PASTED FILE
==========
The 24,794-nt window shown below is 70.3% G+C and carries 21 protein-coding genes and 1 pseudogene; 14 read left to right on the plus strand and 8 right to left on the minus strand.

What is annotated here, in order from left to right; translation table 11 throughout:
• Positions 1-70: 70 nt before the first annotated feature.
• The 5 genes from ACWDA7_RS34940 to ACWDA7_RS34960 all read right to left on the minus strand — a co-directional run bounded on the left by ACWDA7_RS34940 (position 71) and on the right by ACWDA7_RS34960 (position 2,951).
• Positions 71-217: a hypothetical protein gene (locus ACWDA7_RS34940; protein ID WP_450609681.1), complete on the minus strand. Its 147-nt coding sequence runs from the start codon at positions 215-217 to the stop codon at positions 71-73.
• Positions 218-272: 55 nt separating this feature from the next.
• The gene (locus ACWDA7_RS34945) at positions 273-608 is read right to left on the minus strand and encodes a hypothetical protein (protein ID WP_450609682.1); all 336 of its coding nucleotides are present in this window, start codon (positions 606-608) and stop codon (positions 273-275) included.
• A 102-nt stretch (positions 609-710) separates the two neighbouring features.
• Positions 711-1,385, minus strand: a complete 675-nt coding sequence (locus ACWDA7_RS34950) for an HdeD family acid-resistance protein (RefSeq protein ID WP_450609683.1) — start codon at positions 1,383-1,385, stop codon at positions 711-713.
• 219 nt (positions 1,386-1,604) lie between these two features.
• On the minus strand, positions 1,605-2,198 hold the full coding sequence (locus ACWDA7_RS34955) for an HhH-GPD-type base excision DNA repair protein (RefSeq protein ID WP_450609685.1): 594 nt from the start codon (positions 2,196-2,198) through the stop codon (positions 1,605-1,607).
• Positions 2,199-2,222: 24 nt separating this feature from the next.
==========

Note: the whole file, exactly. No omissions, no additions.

The 24,794-nt window shown below is 70.3% G+C and carries 21 protein-coding genes and 1 pseudogene; 14 read left to right on the plus strand and 8 right to left on the minus strand.

What is annotated here, in order from left to right; translation table 11 throughout:
• Positions 1-70: 70 nt before the first annotated feature.
• The 5 genes from ACWDA7_RS34940 to ACWDA7_RS34960 all read right to left on the minus strand — a co-directional run bounded on the left by ACWDA7_RS34940 (position 71) and on the right by ACWDA7_RS34960 (position 2,951).
• Positions 71-217: a hypothetical protein gene (locus ACWDA7_RS34940; protein ID WP_450609681.1), complete on the minus strand. Its 147-nt coding sequence runs from the start codon at positions 215-217 to the stop codon at positions 71-73.
• Positions 218-272: 55 nt separating this feature from the next.
• The gene (locus ACWDA7_RS34945) at positions 273-608 is read right to left on the minus strand and encodes a hypothetical protein (protein ID WP_450609682.1); all 336 of its coding nucleotides are present in this window, start codon (positions 606-608) and stop codon (positions 273-275) included.
• A 102-nt stretch (positions 609-710) separates the two neighbouring features.
• Positions 711-1,385, minus strand: a complete 675-nt coding sequence (locus ACWDA7_RS34950) for an HdeD family acid-resistance protein (RefSeq protein ID WP_450609683.1) — start codon at positions 1,383-1,385, stop codon at positions 711-713.
• 219 nt (positions 1,386-1,604) lie between these two features.
• On the minus strand, positions 1,605-2,198 hold the full coding sequence (locus ACWDA7_RS34955) for an HhH-GPD-type base excision DNA repair protein (RefSeq protein ID WP_450609685.1): 594 nt from the start codon (positions 2,196-2,198) through the stop codon (positions 1,605-1,607).
• Positions 2,199-2,222: 24 nt separating this feature from the next.